Wednesday, February 20, 2008

Yours (Again, At Last) From Somewhere On The Masthead

Magazine Man is back.

If you don’t know it already, then you haven’t been reading my sidebar: He is The Best Writer On The Internet. And I have a lot of good writers - a few of them published authors - listed on my sidebar. Of course, coming from me (The 3,229th Best Writer On The Internet From Massachusetts) I’ll excuse you if you feel as though I might be overstating things. Who the hell am I to pass such judgment? Obviously, what you need to do, to dispel any doubt, is go to his place and judge for yourself.

Here are what I consider 5 indispensable pieces of his oeuvre. I think you should start with the first that I list, since that’s the first piece of his that I ever read. If you’re at all like me (heaven forbid) you’ll have actual tears come from your eyes because of the laughs provided.


In Which My Secret Origin As A Super-Villain Is Revealed

In Which I Have Promises To Keep

In Which The Wild Rumpus Starts


In Which It All Depends On Your Point Of View

Boy Detective



All of the above are masterpieces. I’ve said it before, but it bears repeating. He is – despite the startling lack of money and recognition accruing to him thus far in proportion to his talent – my generation’s Mark Twain.

(He will be embarrassed by that. He reads me often enough to stumble across this sooner or later. I’ll be damned if I know what he sees in my stuff that keeps him coming back, but... well, maybe it’s the unabashed praise I bestow upon him. Fuck it. He deserves it.)

The thing that makes the comparison to Twain valid is his reach. He is superbly attuned to the ridiculous and absurd, but – like Twain – he also has the ability to write poignantly. I think it would be somewhat unseemly to point you to his more somber pieces while exclaiming "Look at that!" However, if you're impressed with the other stuff I’ve linked here, you’ll get to those in time.

Just one more superlative and then I’ll quit. I can truthfully say that I’ve read more of his words, over the past three years, than any other writer. That’s the supreme test, of course. You can say that someone is a wonderful writer, but if you don’t read their words, what do your words about them matter? A lot of folks rhapsodize about Melville, for instance, but how many of them have actually slogged their way through Moby Dick?

(God knows I tried. It is one of the most mind-numbing experiences in literature. I've encountered only one worse execution of a magnificent idea, and that was Mary Shelley's Frankenstein. Of course, Shelley was pretty much just a girl when she wrote it, so she had an excuse. Melville was old enough to know better.)

Enough of my blather. Go, read, be delighted.

8 comments:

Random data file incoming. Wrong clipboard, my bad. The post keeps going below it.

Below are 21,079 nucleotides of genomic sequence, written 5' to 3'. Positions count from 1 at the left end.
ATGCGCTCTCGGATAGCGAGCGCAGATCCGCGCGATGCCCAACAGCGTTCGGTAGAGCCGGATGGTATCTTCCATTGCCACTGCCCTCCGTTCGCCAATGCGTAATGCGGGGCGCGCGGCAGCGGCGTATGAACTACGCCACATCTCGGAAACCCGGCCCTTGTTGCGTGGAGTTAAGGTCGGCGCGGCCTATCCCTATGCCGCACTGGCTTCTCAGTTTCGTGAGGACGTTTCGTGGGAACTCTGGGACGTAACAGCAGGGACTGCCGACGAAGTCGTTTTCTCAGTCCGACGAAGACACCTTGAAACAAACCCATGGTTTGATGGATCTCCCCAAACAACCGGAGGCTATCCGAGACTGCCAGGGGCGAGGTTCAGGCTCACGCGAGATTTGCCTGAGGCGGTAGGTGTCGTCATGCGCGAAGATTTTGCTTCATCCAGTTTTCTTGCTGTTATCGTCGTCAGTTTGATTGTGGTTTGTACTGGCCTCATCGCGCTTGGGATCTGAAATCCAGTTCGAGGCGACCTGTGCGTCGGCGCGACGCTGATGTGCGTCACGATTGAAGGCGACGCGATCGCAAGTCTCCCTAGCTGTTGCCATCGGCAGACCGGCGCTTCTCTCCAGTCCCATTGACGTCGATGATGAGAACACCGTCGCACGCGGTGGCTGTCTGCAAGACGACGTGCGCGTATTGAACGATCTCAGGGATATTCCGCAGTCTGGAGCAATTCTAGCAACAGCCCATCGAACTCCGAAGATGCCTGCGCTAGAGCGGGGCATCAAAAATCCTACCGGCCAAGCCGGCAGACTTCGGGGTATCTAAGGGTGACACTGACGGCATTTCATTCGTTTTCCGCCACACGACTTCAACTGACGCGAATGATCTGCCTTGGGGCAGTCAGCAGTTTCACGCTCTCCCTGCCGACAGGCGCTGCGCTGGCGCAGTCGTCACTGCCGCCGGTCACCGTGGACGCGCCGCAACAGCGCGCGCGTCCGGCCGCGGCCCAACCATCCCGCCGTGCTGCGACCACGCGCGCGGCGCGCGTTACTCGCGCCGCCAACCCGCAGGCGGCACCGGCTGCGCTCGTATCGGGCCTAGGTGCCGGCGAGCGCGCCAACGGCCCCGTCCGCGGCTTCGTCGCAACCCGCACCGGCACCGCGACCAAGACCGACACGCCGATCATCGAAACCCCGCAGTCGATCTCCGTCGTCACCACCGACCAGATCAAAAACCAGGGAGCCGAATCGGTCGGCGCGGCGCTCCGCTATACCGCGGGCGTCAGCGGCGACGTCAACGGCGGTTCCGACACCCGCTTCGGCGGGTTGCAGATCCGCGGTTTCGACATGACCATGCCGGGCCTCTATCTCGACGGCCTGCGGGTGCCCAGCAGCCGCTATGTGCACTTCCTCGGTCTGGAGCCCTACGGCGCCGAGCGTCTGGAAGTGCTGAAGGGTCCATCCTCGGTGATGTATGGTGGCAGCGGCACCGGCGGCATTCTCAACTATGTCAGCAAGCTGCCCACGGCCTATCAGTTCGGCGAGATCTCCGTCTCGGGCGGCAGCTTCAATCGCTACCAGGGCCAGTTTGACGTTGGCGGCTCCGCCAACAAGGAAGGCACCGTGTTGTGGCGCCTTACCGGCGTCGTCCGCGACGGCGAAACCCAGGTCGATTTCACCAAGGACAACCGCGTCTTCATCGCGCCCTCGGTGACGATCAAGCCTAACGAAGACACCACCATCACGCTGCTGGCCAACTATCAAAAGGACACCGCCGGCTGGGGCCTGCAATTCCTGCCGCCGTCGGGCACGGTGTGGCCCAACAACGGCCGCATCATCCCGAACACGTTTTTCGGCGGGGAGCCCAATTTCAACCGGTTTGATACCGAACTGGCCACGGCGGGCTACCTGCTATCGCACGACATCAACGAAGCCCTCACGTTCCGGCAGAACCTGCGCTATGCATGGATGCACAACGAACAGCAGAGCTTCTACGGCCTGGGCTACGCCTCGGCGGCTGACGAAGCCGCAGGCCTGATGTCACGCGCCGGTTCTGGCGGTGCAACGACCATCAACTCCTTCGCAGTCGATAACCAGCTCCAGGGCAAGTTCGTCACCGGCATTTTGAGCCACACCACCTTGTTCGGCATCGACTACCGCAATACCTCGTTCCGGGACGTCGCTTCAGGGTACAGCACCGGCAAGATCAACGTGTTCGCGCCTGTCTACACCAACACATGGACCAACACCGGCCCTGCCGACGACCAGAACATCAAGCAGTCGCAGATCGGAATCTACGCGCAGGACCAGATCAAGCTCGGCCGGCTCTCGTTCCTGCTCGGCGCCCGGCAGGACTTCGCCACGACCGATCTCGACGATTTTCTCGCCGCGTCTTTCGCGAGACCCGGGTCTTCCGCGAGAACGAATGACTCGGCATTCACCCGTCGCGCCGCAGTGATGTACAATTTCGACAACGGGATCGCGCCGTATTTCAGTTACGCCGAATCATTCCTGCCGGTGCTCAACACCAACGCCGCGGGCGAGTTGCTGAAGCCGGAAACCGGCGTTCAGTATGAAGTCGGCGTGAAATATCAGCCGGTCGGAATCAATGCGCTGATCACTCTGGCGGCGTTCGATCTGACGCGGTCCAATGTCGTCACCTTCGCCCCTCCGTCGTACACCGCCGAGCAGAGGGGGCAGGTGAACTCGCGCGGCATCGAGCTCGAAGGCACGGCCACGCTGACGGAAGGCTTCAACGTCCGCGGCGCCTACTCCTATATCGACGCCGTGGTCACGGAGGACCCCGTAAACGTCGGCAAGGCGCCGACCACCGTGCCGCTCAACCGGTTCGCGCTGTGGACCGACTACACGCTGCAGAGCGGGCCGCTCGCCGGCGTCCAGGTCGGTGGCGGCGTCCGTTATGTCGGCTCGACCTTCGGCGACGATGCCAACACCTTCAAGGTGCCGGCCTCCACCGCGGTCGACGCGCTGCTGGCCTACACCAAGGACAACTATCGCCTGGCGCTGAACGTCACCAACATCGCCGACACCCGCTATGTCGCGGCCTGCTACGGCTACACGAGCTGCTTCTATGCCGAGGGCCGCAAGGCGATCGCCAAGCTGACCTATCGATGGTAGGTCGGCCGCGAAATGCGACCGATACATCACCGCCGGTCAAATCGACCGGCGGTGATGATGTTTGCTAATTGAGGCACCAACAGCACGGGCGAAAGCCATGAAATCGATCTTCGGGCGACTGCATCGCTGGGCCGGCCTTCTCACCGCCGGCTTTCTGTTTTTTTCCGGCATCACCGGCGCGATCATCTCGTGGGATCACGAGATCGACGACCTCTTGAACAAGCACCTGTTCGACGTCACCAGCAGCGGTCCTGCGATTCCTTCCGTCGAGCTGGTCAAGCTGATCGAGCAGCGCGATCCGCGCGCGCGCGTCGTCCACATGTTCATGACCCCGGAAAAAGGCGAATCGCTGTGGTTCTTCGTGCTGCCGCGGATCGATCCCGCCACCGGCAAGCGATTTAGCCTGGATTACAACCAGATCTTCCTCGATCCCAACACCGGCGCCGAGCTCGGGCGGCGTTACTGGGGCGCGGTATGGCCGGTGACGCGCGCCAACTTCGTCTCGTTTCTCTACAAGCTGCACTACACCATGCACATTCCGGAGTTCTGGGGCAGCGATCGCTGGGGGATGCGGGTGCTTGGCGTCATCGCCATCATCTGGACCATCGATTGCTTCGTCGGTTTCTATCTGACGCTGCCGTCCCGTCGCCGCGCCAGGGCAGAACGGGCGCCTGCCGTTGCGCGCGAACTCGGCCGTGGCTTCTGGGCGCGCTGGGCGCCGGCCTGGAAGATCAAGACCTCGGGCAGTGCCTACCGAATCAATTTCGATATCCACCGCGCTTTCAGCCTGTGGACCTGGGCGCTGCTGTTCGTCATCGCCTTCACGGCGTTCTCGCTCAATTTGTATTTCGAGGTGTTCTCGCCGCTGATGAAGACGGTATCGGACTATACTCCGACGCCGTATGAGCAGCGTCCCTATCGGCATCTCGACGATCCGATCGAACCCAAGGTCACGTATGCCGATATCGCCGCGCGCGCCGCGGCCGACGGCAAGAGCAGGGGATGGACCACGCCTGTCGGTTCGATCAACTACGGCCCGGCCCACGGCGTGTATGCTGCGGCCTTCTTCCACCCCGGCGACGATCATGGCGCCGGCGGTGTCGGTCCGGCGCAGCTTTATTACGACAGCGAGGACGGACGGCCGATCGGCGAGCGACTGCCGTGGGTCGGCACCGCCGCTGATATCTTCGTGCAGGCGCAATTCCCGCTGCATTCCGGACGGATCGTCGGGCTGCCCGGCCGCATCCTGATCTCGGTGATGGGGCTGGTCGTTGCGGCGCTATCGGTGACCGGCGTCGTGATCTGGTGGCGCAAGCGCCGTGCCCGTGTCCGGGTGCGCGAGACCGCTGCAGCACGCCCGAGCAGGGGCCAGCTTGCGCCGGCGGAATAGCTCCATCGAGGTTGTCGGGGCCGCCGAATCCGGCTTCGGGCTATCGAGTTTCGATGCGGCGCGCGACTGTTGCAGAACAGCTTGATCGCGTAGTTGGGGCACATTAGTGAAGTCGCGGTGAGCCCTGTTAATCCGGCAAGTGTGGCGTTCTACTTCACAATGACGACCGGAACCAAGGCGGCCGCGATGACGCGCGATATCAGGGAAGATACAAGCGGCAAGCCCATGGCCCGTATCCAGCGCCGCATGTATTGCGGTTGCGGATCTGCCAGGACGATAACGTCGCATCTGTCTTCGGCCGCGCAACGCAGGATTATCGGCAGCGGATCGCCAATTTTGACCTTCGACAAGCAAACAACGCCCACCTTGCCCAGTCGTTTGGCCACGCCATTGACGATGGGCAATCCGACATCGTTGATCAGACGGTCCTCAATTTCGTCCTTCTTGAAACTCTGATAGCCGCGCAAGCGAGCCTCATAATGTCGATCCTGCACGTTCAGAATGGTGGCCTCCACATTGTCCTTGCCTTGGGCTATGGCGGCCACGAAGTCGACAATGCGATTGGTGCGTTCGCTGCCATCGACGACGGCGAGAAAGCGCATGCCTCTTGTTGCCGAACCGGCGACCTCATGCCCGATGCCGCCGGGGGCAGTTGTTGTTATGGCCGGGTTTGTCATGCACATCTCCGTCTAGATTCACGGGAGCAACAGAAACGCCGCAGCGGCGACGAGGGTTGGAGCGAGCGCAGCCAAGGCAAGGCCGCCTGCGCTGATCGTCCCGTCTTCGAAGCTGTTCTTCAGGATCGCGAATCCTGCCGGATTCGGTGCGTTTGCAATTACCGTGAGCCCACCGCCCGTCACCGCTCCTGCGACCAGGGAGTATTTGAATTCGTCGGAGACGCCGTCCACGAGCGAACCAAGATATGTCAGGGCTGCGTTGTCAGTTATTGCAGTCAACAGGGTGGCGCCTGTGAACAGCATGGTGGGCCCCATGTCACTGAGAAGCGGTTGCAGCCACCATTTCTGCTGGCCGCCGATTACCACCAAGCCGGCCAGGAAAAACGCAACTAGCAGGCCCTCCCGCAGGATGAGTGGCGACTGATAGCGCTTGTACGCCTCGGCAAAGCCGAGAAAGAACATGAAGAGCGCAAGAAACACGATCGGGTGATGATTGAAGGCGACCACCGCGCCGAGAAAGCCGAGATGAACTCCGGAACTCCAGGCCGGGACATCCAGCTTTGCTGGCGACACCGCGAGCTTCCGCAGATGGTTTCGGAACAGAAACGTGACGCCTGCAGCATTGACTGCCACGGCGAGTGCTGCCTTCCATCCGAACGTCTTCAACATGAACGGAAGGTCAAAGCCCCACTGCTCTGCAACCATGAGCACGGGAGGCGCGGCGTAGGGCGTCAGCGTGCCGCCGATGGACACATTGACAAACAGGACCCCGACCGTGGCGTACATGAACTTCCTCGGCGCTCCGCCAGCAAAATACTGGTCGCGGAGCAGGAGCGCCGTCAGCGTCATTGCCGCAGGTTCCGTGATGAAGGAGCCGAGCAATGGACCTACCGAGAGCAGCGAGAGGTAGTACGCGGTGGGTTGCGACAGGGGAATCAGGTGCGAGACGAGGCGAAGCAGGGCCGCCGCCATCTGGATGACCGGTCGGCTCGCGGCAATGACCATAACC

endangered coffee said...

I haven't visited MM (or a lot of other deserving blogs) nearly enough lately.

As for Moby Dick, I've actually read it numerous times, both for school and fun. But I am a giant nerd and used to have time for reading gigantic novels.

While I love the novel now, the first time I tried to slog through it in a college survey course, I ended up ripping the book to pieces and using it as kindling for a camp fire in New Hampshire.

If you can't stand the whole thing, I suggest reading the first quarter and the last quarter of the book. I'll admit that the great big middle with the descriptions of every last bit of how to skin a a whale can make even the most ambitious readers' eyes glaze over.

Suldog said...

Far be it from me to say that Moby isn't everybody's cup of tea. I think the Three Stooges are fine art, so whatever anyone else finds to their taste, more power to them. I actually did read about 100 - 120 pages of it, but just couldn't go on.

The length wasn't bothersome. I love long reads (thus my affinity for MM, in part, as he doesn't abbreviate just for the sake of brevity.) One of my favorite novels of all time is IT by Stephen King, and that thing goes on FOREVER. But Melville just bored me to tears. Obviously, your mileage varied. I can truthfully state that I'm happy somebody enjoyed it :-)

Buck said...

Thanks for the link, Jim. MM is indeed a great writer. The Bell's Palsy posts were both horrific and humorous at the same time, and that's quite a feat to pull off.

Dang. The very last thing I needed was yet another blog to suck up more of my time. But...in this case, it's welcome. Really GOOD writers (and I include you in that company) are a bit rare these days...

katydidnot said...

as someone who slogged through moby dick and hated every allegorical minutes of it, thank you for giving me something else to read!

Melinda said...

Nice tribute (and great choice of posts by MM) - and I definitely agree with you about his incredible writing. He's most deserving of the "Best Writer on the Internet" status and I'm one of many who are just grateful for the opportunity to read his words.

(yours too, btw)

Lovebabz said...

I liked what you had to say over at Capcity. I have been elected to office twice and you certainly have a politicians mind...don't be insulted. I simply mean that you have the ability to see things from a differring perspective that is 99% of the time not the popular perspective. And you write nice too!

Anali said...

I just visited his blog and read the Super Villain stories. Good stuff! Thanks for letting us know about him.

Magazine Man said...

Well, you're right about one thing--not the best writer part or the Mark Twain comparison but the part about me being embarrassed, especially since, given my sloth, I've done very little lately that's worthy of such lovely praise. Thanks.

I hate to see you sell yourself short in your own writing, though. 3,229th my ass! Give yourself a little more credit, okay?

Thanks again for such a kind post, and for restoring me to your active blogroll. I'll try to do more to deserve it. --mm